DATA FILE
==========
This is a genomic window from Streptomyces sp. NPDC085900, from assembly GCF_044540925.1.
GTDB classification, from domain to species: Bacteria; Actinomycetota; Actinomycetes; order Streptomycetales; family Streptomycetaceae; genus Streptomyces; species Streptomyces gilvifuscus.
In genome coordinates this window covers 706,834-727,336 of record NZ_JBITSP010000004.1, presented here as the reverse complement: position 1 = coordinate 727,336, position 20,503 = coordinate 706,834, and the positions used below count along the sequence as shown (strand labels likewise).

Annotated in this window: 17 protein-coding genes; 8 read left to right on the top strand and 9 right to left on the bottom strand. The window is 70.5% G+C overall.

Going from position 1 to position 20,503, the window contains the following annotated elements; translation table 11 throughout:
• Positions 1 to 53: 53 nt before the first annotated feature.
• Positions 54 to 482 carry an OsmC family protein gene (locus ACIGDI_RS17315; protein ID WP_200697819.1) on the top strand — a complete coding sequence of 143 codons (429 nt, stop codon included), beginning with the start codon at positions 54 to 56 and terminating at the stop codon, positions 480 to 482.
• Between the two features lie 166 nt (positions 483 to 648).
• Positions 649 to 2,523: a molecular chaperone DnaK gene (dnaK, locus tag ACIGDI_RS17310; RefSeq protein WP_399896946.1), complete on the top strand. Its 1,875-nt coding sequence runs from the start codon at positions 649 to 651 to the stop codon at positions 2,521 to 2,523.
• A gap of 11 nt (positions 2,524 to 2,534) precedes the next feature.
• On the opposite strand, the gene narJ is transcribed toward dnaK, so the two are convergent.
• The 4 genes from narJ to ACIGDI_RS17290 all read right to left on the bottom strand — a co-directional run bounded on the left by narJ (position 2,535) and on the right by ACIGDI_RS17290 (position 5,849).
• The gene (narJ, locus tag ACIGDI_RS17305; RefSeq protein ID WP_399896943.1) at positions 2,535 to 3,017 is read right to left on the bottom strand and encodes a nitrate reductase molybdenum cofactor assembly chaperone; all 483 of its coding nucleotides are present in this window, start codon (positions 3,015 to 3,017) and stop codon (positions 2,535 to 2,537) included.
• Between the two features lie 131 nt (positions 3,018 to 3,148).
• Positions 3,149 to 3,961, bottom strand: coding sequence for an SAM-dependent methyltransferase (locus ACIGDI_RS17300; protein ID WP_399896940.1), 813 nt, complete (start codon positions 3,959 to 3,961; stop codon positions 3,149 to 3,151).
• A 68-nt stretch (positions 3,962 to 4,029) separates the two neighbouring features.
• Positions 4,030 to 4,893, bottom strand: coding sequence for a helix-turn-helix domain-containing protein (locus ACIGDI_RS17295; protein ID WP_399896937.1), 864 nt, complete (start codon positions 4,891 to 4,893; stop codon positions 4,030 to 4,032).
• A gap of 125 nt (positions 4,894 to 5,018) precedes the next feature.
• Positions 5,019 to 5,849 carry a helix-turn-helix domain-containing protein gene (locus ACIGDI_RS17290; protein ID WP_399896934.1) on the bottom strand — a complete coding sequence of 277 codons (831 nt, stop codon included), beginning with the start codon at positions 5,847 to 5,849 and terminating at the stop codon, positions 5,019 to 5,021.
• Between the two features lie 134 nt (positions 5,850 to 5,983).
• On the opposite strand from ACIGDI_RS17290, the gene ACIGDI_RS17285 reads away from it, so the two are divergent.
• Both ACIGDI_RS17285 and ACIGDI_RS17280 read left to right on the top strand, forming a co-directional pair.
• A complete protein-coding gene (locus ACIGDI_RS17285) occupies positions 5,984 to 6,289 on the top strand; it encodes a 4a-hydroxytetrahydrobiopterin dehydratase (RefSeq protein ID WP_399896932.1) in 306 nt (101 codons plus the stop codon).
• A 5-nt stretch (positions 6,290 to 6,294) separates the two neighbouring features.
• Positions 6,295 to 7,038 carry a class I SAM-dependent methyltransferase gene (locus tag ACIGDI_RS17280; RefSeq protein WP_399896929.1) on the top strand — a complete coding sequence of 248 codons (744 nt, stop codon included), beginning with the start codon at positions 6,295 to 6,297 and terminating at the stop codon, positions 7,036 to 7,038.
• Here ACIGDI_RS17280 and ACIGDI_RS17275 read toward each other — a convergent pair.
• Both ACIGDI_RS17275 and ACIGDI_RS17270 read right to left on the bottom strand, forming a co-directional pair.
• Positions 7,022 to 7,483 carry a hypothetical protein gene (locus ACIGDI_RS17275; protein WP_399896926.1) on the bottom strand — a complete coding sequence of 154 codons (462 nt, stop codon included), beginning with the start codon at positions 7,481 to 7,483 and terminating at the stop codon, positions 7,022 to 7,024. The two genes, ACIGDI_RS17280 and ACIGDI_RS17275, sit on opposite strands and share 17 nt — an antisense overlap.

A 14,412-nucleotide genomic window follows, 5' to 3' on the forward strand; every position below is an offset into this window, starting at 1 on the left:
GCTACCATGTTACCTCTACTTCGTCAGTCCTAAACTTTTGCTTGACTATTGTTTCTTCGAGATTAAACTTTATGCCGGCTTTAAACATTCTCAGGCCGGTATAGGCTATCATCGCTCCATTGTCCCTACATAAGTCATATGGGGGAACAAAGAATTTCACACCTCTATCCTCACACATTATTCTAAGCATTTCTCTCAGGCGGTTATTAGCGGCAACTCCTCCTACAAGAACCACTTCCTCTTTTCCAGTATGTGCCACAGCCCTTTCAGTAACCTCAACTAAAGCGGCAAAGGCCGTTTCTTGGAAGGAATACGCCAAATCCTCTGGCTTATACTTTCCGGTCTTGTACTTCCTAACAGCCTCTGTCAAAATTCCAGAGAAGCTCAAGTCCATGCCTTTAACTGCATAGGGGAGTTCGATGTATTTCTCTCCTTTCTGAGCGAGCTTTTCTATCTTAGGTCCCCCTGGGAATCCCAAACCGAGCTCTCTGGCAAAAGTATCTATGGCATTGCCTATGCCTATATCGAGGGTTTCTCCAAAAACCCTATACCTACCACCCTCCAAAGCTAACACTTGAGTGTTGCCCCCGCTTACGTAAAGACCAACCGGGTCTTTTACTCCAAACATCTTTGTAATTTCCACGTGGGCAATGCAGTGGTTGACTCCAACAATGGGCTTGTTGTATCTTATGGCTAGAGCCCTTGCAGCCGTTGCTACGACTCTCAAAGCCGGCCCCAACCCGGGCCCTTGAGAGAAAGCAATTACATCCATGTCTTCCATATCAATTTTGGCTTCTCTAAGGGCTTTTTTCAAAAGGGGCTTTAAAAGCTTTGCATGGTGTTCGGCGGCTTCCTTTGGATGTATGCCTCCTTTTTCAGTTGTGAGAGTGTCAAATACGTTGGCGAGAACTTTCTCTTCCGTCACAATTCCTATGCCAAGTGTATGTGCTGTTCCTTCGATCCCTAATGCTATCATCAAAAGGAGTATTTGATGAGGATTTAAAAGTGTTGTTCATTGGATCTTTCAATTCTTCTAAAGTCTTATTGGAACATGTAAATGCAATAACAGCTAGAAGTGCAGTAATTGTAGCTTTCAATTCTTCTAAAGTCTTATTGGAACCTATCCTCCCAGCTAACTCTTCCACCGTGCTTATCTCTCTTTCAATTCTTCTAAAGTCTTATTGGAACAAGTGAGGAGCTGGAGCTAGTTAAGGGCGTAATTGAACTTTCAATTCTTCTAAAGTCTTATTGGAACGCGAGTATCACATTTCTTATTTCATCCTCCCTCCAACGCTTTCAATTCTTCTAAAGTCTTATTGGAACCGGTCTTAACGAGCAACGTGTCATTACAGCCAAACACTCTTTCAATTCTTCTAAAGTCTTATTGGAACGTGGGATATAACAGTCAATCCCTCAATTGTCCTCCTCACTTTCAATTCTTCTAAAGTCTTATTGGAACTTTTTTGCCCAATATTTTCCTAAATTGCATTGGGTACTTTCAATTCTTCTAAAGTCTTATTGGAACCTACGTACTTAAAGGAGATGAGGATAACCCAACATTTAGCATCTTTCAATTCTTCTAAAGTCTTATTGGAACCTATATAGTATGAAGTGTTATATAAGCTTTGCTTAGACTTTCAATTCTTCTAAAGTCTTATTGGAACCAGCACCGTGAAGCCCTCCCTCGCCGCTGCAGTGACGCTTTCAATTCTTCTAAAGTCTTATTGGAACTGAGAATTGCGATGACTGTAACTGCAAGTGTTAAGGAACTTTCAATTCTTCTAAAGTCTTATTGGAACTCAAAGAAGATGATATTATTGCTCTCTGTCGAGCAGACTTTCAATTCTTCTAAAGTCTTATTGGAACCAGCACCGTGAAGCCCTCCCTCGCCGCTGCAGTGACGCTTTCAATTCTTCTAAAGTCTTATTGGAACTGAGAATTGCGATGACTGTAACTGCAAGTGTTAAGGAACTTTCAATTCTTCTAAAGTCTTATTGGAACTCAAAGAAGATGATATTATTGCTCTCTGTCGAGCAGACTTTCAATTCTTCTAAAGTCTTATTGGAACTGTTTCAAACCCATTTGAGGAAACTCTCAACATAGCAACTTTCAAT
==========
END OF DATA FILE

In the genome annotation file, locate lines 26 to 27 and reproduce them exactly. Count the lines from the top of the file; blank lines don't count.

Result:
• Here ACIGDI_RS17280 and ACIGDI_RS17275 read toward each other — a convergent pair.
• Both ACIGDI_RS17275 and ACIGDI_RS17270 read right to left on the bottom strand, forming a co-directional pair.